Wednesday, 21 November 1962
Dáil Eireann Debate
Dr. Browne: and Mr. McQuillan asked the Taoiseach why, in connection with his statement of 15th November, he considers that recent developments within the EEC made it reasonably certain that both Britain and Ireland would be admitted to membership.
The Taoiseach: Apart from the decision of the Council of Ministers of the European Economic Community to enter into negotiations on our application for membership, the goodwill for the application which was shown on all sides during my recent visits to the Continent indicates a favourable outcome. As regards Britain, the progress in the negotiations, to which member States are now devoting an increasing amount of time, suggests that agreement will be concluded.
Mr. McQuillan: Does the Taoiseach seriously suggest, without any information apparently available to him, that he expects, without Ireland's case either being discussed or active negotiations taking place in regard to it, he has some inside information that our application, and indeed Britain's, will be accepted by the 1st January, 1964?
Mr. McQuillan: May I put it this way? Apart from the fact that the Taoiseach has taken all responsibilities with regard to prediction on the British application, may we take it that the position at the moment is that this state of things is a supposition or, shall we say, taking a gamble that it is suggested in this House will come off—or has the Taoiseach made any promise to those people whom he visited in Europe with regard to defence commitments or political commitments?
Mr. Norton: May I ask the Taoiseach if he would take the House into his confidence and say that the  Irish case is being run on this basis: that, because of the inter-dependence of the two countries in trade and in economic matters generally, the aim is to process both applications simultaneously so that if we get into the Common Market we go in at approximately the same time as the British, because that is calculated to cause the least amount of dislocation in our trade vis-à-vis Britain?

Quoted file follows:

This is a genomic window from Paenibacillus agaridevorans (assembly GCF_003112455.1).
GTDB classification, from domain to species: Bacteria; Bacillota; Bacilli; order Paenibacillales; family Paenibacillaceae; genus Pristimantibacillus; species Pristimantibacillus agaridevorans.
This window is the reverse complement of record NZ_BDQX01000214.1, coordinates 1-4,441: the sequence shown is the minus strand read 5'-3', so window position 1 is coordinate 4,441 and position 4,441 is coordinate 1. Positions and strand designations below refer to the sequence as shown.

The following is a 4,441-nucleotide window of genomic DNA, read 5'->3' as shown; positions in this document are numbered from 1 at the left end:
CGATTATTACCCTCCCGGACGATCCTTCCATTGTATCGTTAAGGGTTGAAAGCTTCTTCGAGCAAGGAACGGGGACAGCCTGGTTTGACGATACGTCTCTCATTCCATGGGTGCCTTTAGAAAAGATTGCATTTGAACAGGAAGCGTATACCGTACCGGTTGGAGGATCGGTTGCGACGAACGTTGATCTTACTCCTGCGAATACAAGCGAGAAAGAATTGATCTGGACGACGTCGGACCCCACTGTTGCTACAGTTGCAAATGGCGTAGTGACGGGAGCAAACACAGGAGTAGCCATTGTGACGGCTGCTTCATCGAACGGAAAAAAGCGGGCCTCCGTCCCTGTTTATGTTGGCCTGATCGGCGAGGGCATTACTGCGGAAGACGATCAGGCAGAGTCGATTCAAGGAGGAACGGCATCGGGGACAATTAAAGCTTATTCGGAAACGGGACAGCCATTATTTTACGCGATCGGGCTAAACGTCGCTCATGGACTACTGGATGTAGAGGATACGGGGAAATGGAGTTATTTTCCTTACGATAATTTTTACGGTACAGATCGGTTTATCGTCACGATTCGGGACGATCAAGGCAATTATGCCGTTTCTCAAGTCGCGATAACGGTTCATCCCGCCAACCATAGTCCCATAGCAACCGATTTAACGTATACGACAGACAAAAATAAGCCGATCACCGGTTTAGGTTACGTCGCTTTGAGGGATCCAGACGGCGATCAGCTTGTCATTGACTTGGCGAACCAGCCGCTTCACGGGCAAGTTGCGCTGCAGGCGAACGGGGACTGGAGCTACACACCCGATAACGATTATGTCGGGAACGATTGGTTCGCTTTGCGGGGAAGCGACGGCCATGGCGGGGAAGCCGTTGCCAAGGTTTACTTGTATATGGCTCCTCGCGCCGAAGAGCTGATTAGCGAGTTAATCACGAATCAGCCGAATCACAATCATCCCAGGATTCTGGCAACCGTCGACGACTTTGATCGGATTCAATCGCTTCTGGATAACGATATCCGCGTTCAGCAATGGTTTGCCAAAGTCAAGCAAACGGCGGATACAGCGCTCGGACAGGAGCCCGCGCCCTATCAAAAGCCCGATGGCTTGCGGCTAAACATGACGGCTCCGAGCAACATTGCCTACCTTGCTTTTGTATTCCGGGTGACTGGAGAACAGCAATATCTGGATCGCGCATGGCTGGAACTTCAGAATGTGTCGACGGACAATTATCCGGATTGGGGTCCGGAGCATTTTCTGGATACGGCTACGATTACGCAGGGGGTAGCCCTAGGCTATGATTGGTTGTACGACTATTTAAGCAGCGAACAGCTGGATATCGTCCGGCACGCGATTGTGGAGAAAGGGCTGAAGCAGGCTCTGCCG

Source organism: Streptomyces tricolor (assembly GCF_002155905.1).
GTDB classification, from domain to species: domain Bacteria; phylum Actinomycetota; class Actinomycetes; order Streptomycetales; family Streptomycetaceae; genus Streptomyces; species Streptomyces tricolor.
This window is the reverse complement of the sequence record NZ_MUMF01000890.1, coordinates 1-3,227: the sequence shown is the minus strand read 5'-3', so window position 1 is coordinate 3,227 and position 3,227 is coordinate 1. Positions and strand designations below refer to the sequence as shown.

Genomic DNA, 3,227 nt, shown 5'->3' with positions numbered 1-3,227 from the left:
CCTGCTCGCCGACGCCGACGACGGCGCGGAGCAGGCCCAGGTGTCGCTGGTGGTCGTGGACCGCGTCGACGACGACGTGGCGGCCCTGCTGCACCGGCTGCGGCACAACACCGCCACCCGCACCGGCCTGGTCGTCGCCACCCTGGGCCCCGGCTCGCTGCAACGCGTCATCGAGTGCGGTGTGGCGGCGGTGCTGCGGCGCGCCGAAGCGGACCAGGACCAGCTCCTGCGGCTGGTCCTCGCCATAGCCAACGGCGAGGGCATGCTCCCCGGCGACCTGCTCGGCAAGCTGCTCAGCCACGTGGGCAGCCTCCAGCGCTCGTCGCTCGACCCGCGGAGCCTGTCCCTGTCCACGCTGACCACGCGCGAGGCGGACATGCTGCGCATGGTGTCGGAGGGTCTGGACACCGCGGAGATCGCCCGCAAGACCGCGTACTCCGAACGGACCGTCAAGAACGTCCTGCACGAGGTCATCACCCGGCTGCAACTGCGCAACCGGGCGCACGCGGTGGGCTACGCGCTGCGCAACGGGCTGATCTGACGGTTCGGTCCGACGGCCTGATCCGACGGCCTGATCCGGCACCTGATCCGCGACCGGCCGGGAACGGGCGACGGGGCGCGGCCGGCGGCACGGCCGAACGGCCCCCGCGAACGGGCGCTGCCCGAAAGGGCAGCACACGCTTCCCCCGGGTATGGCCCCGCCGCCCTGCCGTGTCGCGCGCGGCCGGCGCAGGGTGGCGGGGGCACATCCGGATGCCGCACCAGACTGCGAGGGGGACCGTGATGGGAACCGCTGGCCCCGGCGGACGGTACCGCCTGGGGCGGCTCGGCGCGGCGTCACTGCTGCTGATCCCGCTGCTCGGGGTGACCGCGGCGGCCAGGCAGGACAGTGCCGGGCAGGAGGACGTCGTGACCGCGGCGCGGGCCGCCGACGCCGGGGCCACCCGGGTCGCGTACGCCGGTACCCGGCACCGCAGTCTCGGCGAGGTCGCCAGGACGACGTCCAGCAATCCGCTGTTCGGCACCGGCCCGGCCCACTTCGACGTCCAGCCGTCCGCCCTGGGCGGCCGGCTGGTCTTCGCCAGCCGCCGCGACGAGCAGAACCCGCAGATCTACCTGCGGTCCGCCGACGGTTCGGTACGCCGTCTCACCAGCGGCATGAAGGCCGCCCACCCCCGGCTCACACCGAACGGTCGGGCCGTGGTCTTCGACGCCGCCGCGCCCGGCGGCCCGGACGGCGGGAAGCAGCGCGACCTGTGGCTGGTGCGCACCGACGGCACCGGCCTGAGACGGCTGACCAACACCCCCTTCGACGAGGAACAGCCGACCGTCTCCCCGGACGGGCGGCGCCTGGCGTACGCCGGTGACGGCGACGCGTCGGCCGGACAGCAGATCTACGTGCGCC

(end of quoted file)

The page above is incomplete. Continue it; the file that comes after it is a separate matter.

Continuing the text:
Dr. Browne: Is it not a fact that we could negotiate for associate membership just as easily as we are intending  to negotiate for full membership? Would the same pre-conditions for acceptance, whether for associate or full membership not obtain, whatever Britain does?
When the negotiations with Britain have been concluded, it is expected that the negotiations with the other three applicants for membership will be disposed of quickly and will be completed about the same time.
Mr. McQuillan: Is it not a fact that certain negotiations on the applications of Norway and Denmark are going on at the moment? In view of the fact that in case the British application is accepted and that it is essential that a decision be made as soon as possible on the Irish application,  can the Taoiseach now tell the House why no negotiations so far have taken place on the Irish application, although it was the first application made?
The Taoiseach: So far as Norway is concerned, I understand that a formal decision to open negotiations has not yet been taken. So far as Denmark is concerned, I do not think it is correct to say that negotiations, in a real sense, have yet taken place.
Mr. McQuillan: According to press reports, negotiations are under way between Norway and the Six. How does the Taoiseach hope to have Ireland's position clarified and these negotiations carried through in the short time that will be available after the British application is disposed of?
Mr. McQuillan: Let me put it this way. Does the Taoiseach envisage any delay between the time of decision with regard to the British application and a decision on the Irish application, as no negotiations so far have taken place on the Irish application?
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